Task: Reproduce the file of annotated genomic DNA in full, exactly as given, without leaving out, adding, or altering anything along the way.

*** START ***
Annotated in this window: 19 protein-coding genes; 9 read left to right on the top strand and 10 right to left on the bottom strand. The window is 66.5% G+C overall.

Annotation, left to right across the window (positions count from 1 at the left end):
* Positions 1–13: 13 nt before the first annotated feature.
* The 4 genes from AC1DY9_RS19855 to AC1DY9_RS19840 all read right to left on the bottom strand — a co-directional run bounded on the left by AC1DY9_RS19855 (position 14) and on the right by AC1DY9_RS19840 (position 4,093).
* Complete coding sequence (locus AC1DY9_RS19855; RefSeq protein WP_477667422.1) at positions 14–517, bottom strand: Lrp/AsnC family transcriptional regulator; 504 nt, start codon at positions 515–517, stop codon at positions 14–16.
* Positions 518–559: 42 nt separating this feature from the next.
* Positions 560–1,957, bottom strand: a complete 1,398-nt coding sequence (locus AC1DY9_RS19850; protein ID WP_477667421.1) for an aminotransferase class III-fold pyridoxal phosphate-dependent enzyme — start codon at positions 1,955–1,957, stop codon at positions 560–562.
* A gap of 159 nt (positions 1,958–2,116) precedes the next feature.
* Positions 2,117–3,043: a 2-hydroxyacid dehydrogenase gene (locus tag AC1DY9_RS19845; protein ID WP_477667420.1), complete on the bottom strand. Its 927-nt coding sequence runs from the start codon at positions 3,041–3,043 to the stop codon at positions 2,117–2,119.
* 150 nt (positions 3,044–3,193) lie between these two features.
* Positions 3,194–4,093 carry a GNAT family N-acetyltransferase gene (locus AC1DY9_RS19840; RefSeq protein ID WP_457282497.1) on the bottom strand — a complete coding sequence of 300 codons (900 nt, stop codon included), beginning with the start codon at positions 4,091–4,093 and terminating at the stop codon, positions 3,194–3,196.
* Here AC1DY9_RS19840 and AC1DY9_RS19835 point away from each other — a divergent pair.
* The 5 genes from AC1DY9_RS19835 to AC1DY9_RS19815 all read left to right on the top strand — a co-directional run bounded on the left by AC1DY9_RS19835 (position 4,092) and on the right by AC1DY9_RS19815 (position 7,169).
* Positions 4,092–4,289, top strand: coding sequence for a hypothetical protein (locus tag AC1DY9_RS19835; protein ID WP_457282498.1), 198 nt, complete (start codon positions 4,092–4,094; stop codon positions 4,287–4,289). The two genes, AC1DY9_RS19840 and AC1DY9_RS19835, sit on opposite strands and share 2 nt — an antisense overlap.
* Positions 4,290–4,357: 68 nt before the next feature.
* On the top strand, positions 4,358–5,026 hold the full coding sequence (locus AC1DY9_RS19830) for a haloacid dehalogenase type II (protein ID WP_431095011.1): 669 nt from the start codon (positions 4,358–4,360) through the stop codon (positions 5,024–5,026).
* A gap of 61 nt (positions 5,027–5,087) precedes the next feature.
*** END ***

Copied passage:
Annotated in this window: 19 protein-coding genes; 9 read left to right on the top strand and 10 right to left on the bottom strand. The window is 66.5% G+C overall.

Annotation, left to right across the window (positions count from 1 at the left end):
* Positions 1–13: 13 nt before the first annotated feature.
* The 4 genes from AC1DY9_RS19855 to AC1DY9_RS19840 all read right to left on the bottom strand — a co-directional run bounded on the left by AC1DY9_RS19855 (position 14) and on the right by AC1DY9_RS19840 (position 4,093).
* Complete coding sequence (locus AC1DY9_RS19855; RefSeq protein WP_477667422.1) at positions 14–517, bottom strand: Lrp/AsnC family transcriptional regulator; 504 nt, start codon at positions 515–517, stop codon at positions 14–16.
* Positions 518–559: 42 nt separating this feature from the next.
* Positions 560–1,957, bottom strand: a complete 1,398-nt coding sequence (locus AC1DY9_RS19850; protein ID WP_477667421.1) for an aminotransferase class III-fold pyridoxal phosphate-dependent enzyme — start codon at positions 1,955–1,957, stop codon at positions 560–562.
* A gap of 159 nt (positions 1,958–2,116) precedes the next feature.
* Positions 2,117–3,043: a 2-hydroxyacid dehydrogenase gene (locus tag AC1DY9_RS19845; protein ID WP_477667420.1), complete on the bottom strand. Its 927-nt coding sequence runs from the start codon at positions 3,041–3,043 to the stop codon at positions 2,117–2,119.
* 150 nt (positions 3,044–3,193) lie between these two features.
* Positions 3,194–4,093 carry a GNAT family N-acetyltransferase gene (locus AC1DY9_RS19840; RefSeq protein ID WP_457282497.1) on the bottom strand — a complete coding sequence of 300 codons (900 nt, stop codon included), beginning with the start codon at positions 4,091–4,093 and terminating at the stop codon, positions 3,194–3,196.
* Here AC1DY9_RS19840 and AC1DY9_RS19835 point away from each other — a divergent pair.
* The 5 genes from AC1DY9_RS19835 to AC1DY9_RS19815 all read left to right on the top strand — a co-directional run bounded on the left by AC1DY9_RS19835 (position 4,092) and on the right by AC1DY9_RS19815 (position 7,169).
* Positions 4,092–4,289, top strand: coding sequence for a hypothetical protein (locus tag AC1DY9_RS19835; protein ID WP_457282498.1), 198 nt, complete (start codon positions 4,092–4,094; stop codon positions 4,287–4,289). The two genes, AC1DY9_RS19840 and AC1DY9_RS19835, sit on opposite strands and share 2 nt — an antisense overlap.
* Positions 4,290–4,357: 68 nt before the next feature.
* On the top strand, positions 4,358–5,026 hold the full coding sequence (locus AC1DY9_RS19830) for a haloacid dehalogenase type II (protein ID WP_431095011.1): 669 nt from the start codon (positions 4,358–4,360) through the stop codon (positions 5,024–5,026).
* A gap of 61 nt (positions 5,027–5,087) precedes the next feature.